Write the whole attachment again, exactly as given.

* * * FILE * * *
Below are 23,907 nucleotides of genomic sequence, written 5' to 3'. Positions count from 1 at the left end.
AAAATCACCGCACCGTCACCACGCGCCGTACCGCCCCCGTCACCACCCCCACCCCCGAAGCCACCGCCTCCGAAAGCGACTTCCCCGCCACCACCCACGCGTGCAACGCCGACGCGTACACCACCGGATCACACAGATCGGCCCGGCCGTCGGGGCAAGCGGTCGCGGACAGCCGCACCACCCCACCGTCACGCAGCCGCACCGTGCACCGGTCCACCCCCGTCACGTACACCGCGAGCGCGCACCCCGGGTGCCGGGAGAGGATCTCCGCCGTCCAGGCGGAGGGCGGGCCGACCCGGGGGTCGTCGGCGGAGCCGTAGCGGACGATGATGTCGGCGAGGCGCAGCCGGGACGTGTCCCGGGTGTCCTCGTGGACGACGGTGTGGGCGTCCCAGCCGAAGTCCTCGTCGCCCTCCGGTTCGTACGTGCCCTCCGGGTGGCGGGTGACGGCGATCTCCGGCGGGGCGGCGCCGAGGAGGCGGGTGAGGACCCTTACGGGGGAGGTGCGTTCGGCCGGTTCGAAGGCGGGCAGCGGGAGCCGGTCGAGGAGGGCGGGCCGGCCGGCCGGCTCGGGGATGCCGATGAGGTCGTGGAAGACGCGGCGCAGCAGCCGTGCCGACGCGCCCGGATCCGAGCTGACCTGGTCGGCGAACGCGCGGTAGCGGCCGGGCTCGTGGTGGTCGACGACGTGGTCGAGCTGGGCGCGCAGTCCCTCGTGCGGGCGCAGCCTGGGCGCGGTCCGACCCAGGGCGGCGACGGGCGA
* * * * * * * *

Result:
Below are 23,907 nucleotides of genomic sequence, written 5' to 3'. Positions count from 1 at the left end.
AAAATCACCGCACCGTCACCACGCGCCGTACCGCCCCCGTCACCACCCCCACCCCCGAAGCCACCGCCTCCGAAAGCGACTTCCCCGCCACCACCCACGCGTGCAACGCCGACGCGTACACCACCGGATCACACAGATCGGCCCGGCCGTCGGGGCAAGCGGTCGCGGACAGCCGCACCACCCCACCGTCACGCAGCCGCACCGTGCACCGGTCCACCCCCGTCACGTACACCGCGAGCGCGCACCCCGGGTGCCGGGAGAGGATCTCCGCCGTCCAGGCGGAGGGCGGGCCGACCCGGGGGTCGTCGGCGGAGCCGTAGCGGACGATGATGTCGGCGAGGCGCAGCCGGGACGTGTCCCGGGTGTCCTCGTGGACGACGGTGTGGGCGTCCCAGCCGAAGTCCTCGTCGCCCTCCGGTTCGTACGTGCCCTCCGGGTGGCGGGTGACGGCGATCTCCGGCGGGGCGGCGCCGAGGAGGCGGGTGAGGACCCTTACGGGGGAGGTGCGTTCGGCCGGTTCGAAGGCGGGCAGCGGGAGCCGGTCGAGGAGGGCGGGCCGGCCGGCCGGCTCGGGGATGCCGATGAGGTCGTGGAAGACGCGGCGCAGCAGCCGTGCCGACGCGCCCGGATCCGAGCTGACCTGGTCGGCGAACGCGCGGTAGCGGCCGGGCTCGTGGTGGTCGACGACGTGGTCGAGCTGGGCGCGCAGTCCCTCGTGCGGGCGCAGCCTGGGCGCGGTCCGACCCAGGGCGGCGACGGGCGA